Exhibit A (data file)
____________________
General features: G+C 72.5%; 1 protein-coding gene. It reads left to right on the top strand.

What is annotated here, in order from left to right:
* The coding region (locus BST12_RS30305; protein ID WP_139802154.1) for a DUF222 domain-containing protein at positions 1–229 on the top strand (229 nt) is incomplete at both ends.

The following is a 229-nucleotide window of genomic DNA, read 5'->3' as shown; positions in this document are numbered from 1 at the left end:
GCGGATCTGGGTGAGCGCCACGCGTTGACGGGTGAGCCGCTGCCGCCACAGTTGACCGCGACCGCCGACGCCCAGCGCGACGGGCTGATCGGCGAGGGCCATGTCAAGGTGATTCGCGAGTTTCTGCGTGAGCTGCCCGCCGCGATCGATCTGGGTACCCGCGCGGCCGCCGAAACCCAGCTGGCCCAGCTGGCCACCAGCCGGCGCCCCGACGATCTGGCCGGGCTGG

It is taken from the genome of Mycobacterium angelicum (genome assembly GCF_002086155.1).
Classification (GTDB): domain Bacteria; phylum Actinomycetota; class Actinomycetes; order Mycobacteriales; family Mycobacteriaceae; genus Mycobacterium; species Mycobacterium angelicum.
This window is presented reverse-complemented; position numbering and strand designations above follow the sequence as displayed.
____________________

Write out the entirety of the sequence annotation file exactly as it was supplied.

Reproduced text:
General features: G+C 72.5%; 1 protein-coding gene. It reads left to right on the top strand.

What is annotated here, in order from left to right:
* The coding region (locus BST12_RS30305; protein ID WP_139802154.1) for a DUF222 domain-containing protein at positions 1–229 on the top strand (229 nt) is incomplete at both ends.

The following is a 229-nucleotide window of genomic DNA, read 5'->3' as shown; positions in this document are numbered from 1 at the left end:
GCGGATCTGGGTGAGCGCCACGCGTTGACGGGTGAGCCGCTGCCGCCACAGTTGACCGCGACCGCCGACGCCCAGCGCGACGGGCTGATCGGCGAGGGCCATGTCAAGGTGATTCGCGAGTTTCTGCGTGAGCTGCCCGCCGCGATCGATCTGGGTACCCGCGCGGCCGCCGAAACCCAGCTGGCCCAGCTGGCCACCAGCCGGCGCCCCGACGATCTGGCCGGGCTGG

It is taken from the genome of Mycobacterium angelicum (genome assembly GCF_002086155.1).
Classification (GTDB): domain Bacteria; phylum Actinomycetota; class Actinomycetes; order Mycobacteriales; family Mycobacteriaceae; genus Mycobacterium; species Mycobacterium angelicum.
This window is presented reverse-complemented; position numbering and strand designations above follow the sequence as displayed.